Saturday, August 27, 2011

1Malaysia, 1Week to Merdeka

A few days ago, on Wednesday, I found myself in my favourite part of town. I'd dropped by the camping store (Evergreen) in Campbell Complex, and thereafter decided to have lunch at the Capital Café along Jalan Tuanku Abdul Rahman, opposite Sogo.

It was a colourful and busy day, to say the least. The (daytime) Ramadhan bazaar was in full swing in that area between Jalan Tuanku Abdul Rahman and Jalan Masjid India, and the merdeka mood was in the air with Malaysian flags everywhere. It was then exactly one week to Merdeka (Malaysian Independence Day).

It was after lunch, walking down the road, that I noticed the scene above. Young Malay woman surrounded by textiles in her shop; old Chinese aunty picking up her things; and the Indian money-changer behind the glass of his little kiosk. It was such a 1Malaysia scene, and yet the very sort that the politicians are most likely to miss -- both to miss the presence of the scene, and also the point of it.

I suppose that's because there's really no interaction between the three 'characters': it's almost as if their existence (and differences) is acknowledged but not explicitly referenced in any way. And to me, the 1Malaysia that has always existed is the one where we live together, oblivious to the notion that our differences were/are ever a problem.

You don't see it very much around these days; our hurried, media-saturated lifestyles make it so easy for the wrong kind of propaganda to infiltrate our hearts and minds. But I'd like to think it is alive and thriving in some pockets of the city -- the confluence of people just as Kuala Lumpur is literally a confluence of two rivers.

* * *

Discovered over lunch on Thursday with Li Ern, that she likes Big Fish too.

So I found a clip of the ending on YouTube (not sure where I placed my DVD), and watched it awhile ago. Never fails to leave me teary-eyed, that scene where everything comes together. One of the best endings of any film, ever, I would say.

The reason why I looked it up is not only because of the conversation with Li Ern, but equally, if not more so, because of the events that happened yesterday -- from the news of this little victory and Alissa's email, to the two Skype conversations -- events that made me think about storytelling all over again.

Wednesday, August 24, 2011

All Our Scars are Stories

For SEATRU, Slot J 2011.

All our scars are stories,
Ongoing moments alive beyond the healing of the wounds,
Like tracks laid in the sand
Or a deed purchased today in the promise of land for tomorrow.
One hatchling leads, the others follow
Into the ocean, into the night
Into the fight
Into the darkness that awaits--
Braving the dangers because the stories of the sea tell them
Their journey is not in vain;
Like scars that promise we can endure pain again
They depart beneath stars that one day they may return to that land
On which they, as eggs, were lain.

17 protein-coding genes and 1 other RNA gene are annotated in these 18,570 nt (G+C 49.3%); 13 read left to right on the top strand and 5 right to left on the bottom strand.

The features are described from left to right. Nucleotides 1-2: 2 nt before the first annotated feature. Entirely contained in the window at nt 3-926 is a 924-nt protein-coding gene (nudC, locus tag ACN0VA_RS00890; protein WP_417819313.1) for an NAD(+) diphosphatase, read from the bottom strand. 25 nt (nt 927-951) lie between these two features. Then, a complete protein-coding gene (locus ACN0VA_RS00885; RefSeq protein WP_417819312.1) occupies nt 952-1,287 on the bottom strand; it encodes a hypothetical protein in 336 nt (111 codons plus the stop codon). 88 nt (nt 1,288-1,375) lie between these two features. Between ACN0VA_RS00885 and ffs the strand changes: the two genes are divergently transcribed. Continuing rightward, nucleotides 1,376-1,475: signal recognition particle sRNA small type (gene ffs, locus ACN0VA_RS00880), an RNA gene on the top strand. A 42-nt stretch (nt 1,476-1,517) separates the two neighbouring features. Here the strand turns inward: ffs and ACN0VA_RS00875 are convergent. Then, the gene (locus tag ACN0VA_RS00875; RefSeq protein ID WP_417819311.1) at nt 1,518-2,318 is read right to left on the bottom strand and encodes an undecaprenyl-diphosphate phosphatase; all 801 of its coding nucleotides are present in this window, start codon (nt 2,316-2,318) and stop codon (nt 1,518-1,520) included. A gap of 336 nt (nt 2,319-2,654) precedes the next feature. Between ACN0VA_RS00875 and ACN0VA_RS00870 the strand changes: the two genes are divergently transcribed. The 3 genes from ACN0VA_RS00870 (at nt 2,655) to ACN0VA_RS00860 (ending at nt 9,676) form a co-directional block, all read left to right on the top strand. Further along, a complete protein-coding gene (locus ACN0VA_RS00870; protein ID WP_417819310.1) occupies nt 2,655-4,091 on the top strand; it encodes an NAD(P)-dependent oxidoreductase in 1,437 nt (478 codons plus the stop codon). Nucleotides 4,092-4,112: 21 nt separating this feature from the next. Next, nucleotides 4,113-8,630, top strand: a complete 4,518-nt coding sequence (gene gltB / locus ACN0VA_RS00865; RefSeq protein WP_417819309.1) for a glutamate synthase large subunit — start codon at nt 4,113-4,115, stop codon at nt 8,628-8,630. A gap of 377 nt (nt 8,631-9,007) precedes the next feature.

(3.02 p.m., 7 June 2011)

Thursday, August 18, 2011

O Mighty Cross, O Tree of Life

Be my guide, O Lord.

Lead me in the way that I should go.

Monday, August 01, 2011

The Medium is the Message

Nathan Jones quoted this famous Marshall McLuhan quote in his defence of film photography (link here). One of the things he said about film photography, was that it involved "[transferring] the responsibility for technically competent shots from the near infallible machine to the very fallible me."

And this was the first thing that came to mind when I read about (DPM) Muhyiddin's food stamps proposal. Whatever the merits, or otherwise, of this proposal may be, I leave to parliament--and the thousands of online forum theorists--to debate. What follows are just my wayside thoughts on the subject.

People like SooT believe that moving forward in politics necessitates a move away from the 'policy' framework we are so entrenched in.

I agree, and I believe this also entails a move away from dependence on political systems/parties, and towards a sort-of taking of things into our own hands. And nowhere is this probably more true than in agriculture. For all that SooT and I disagree on, we are agreed that it is probably a good idea to start small community--akin to subsistence--farming.

Have a need? Don't wait for government to meet that need. Transport woes? Get that bicycle out; don't wait for fuel prices to come down, because they won't. No government can stop the rise in prices of a commodity that is only getting scarcer by the day.

The medium is truly the message: long-term sustainability requires a complete overhaul of the way we are leading our lives. Those who know my environmental views intimately, know that I care very little for the Green Movement that is taking the world by storm. My position on the environment is very simple, and twofold: love nature, and live simply. But a simple life is not the way of the world, nor is appreciation for beauty that cannot be price-tagged in our money-driven society.

So regardless of how the Muhyiddin move works out, I'll still have my bicycle. And I'll still be shooting film.